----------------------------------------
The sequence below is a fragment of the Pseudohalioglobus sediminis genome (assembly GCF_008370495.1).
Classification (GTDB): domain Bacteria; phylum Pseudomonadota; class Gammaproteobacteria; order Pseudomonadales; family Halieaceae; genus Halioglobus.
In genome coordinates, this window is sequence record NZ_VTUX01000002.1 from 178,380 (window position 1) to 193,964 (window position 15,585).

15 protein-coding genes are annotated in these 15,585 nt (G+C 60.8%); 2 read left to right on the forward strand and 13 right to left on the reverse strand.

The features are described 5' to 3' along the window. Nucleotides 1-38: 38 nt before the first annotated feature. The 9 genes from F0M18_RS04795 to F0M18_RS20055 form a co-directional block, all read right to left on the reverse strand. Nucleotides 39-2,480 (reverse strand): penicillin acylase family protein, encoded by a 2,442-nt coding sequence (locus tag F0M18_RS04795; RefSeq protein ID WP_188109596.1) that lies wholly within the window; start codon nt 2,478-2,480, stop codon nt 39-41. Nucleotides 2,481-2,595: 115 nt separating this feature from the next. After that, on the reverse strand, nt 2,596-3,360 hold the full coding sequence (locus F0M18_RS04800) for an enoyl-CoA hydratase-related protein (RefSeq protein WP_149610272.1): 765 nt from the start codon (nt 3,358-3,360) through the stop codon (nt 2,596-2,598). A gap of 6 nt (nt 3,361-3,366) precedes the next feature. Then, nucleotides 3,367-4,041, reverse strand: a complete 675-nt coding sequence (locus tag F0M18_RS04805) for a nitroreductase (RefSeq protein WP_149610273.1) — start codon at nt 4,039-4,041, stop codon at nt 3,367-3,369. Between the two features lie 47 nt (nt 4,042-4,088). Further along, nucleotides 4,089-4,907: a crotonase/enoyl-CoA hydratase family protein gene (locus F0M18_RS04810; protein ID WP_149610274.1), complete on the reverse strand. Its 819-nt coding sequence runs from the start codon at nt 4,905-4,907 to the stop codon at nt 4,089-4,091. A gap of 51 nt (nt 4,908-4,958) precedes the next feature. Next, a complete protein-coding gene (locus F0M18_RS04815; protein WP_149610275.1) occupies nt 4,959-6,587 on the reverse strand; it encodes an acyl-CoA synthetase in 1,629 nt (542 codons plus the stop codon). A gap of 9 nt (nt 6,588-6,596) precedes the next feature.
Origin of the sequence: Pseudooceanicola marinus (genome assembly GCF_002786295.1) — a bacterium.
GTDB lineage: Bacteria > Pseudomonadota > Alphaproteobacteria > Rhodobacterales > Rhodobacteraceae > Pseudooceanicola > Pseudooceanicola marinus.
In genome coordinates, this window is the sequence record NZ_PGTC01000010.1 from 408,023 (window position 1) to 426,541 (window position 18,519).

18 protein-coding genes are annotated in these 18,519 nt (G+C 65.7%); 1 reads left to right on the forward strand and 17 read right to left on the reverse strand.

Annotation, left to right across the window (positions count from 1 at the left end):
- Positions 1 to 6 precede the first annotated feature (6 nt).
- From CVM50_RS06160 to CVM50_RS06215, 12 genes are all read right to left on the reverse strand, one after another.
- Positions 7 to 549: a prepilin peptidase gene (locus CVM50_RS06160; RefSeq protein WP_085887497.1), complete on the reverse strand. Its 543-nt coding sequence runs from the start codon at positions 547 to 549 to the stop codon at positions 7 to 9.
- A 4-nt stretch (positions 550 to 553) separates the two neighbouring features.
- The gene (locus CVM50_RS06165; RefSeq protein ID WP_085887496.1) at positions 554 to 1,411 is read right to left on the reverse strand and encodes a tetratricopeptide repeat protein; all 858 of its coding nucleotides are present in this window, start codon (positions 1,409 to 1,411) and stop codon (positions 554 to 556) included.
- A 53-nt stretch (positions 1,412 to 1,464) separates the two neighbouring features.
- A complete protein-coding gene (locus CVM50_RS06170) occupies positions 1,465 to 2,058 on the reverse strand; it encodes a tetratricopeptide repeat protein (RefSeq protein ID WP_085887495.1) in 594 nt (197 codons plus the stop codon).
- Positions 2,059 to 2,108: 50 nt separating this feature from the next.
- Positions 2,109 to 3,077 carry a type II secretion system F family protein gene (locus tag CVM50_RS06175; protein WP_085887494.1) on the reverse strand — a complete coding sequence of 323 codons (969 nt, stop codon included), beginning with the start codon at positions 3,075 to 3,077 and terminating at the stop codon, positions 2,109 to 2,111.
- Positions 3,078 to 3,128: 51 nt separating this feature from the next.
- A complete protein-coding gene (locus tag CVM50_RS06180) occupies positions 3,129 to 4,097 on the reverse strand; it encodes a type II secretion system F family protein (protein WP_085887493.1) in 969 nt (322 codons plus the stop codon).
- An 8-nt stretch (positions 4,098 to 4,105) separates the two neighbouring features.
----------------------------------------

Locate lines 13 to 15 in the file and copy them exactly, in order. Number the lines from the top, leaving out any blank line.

- Positions 7 to 549: a prepilin peptidase gene (locus CVM50_RS06160; RefSeq protein WP_085887497.1), complete on the reverse strand. Its 543-nt coding sequence runs from the start codon at positions 547 to 549 to the stop codon at positions 7 to 9.
- A 4-nt stretch (positions 550 to 553) separates the two neighbouring features.
- The gene (locus CVM50_RS06165; RefSeq protein ID WP_085887496.1) at positions 554 to 1,411 is read right to left on the reverse strand and encodes a tetratricopeptide repeat protein; all 858 of its coding nucleotides are present in this window, start codon (positions 1,409 to 1,411) and stop codon (positions 554 to 556) included.